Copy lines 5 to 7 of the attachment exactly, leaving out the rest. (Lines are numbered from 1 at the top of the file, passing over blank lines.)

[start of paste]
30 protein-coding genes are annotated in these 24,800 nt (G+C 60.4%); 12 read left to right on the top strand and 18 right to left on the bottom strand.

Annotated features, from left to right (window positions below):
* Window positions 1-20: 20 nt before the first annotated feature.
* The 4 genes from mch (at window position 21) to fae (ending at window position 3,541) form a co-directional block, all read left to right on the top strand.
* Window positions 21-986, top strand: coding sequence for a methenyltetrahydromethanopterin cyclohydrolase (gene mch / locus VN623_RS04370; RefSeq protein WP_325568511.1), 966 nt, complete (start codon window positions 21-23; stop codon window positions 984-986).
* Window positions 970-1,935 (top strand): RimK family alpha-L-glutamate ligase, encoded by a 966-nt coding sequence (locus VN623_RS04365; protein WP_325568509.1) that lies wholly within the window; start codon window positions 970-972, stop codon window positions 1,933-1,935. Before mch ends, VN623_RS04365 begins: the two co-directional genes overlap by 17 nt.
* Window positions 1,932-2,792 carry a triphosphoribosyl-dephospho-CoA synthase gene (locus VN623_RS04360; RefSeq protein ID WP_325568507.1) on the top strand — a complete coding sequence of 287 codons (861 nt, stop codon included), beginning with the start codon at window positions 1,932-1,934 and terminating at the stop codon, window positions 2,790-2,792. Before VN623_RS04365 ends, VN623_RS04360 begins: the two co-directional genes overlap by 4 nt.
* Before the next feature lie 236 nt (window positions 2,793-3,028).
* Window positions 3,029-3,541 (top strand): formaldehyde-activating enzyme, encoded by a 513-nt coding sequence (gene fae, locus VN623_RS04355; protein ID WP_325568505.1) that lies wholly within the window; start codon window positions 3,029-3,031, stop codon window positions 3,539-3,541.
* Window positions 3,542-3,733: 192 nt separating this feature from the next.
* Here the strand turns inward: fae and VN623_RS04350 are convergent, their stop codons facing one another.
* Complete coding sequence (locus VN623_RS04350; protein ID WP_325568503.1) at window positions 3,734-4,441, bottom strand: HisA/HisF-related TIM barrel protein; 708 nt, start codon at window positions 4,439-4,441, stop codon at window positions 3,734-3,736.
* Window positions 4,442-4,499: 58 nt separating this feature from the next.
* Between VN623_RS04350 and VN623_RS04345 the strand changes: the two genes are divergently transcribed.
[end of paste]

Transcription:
* Window positions 21-986, top strand: coding sequence for a methenyltetrahydromethanopterin cyclohydrolase (gene mch / locus VN623_RS04370; RefSeq protein WP_325568511.1), 966 nt, complete (start codon window positions 21-23; stop codon window positions 984-986).
* Window positions 970-1,935 (top strand): RimK family alpha-L-glutamate ligase, encoded by a 966-nt coding sequence (locus VN623_RS04365; protein WP_325568509.1) that lies wholly within the window; start codon window positions 970-972, stop codon window positions 1,933-1,935. Before mch ends, VN623_RS04365 begins: the two co-directional genes overlap by 17 nt.
* Window positions 1,932-2,792 carry a triphosphoribosyl-dephospho-CoA synthase gene (locus VN623_RS04360; RefSeq protein ID WP_325568507.1) on the top strand — a complete coding sequence of 287 codons (861 nt, stop codon included), beginning with the start codon at window positions 1,932-1,934 and terminating at the stop codon, window positions 2,790-2,792. Before VN623_RS04365 ends, VN623_RS04360 begins: the two co-directional genes overlap by 4 nt.